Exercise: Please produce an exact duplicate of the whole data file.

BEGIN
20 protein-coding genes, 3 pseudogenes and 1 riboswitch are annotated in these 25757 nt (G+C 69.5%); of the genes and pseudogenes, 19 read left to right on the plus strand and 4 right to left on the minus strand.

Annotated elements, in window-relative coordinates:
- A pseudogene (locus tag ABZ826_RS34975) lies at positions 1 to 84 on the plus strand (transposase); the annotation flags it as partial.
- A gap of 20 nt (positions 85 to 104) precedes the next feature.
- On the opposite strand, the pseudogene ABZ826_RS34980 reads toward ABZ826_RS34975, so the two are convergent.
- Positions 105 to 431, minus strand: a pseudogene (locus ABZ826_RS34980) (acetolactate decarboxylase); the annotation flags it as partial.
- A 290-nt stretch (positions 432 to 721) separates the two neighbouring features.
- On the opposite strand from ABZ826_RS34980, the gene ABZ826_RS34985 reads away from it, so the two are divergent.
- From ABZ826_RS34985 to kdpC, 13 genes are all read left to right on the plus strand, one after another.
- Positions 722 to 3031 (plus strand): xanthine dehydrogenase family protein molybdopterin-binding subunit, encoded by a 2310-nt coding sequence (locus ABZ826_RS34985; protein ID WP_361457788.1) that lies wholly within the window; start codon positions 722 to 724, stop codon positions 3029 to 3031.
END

20 protein-coding genes, 3 pseudogenes and 1 riboswitch are annotated in these 25757 nt (G+C 69.5%); of the genes and pseudogenes, 19 read left to right on the plus strand and 4 right to left on the minus strand.

Annotated elements, in window-relative coordinates:
- A pseudogene (locus tag ABZ826_RS34975) lies at positions 1 to 84 on the plus strand (transposase); the annotation flags it as partial.
- A gap of 20 nt (positions 85 to 104) precedes the next feature.
- On the opposite strand, the pseudogene ABZ826_RS34980 reads toward ABZ826_RS34975, so the two are convergent.
- Positions 105 to 431, minus strand: a pseudogene (locus ABZ826_RS34980) (acetolactate decarboxylase); the annotation flags it as partial.
- A 290-nt stretch (positions 432 to 721) separates the two neighbouring features.
- On the opposite strand from ABZ826_RS34980, the gene ABZ826_RS34985 reads away from it, so the two are divergent.
- From ABZ826_RS34985 to kdpC, 13 genes are all read left to right on the plus strand, one after another.
- Positions 722 to 3031 (plus strand): xanthine dehydrogenase family protein molybdopterin-binding subunit, encoded by a 2310-nt coding sequence (locus ABZ826_RS34985; protein ID WP_361457788.1) that lies wholly within the window; start codon positions 722 to 724, stop codon positions 3029 to 3031.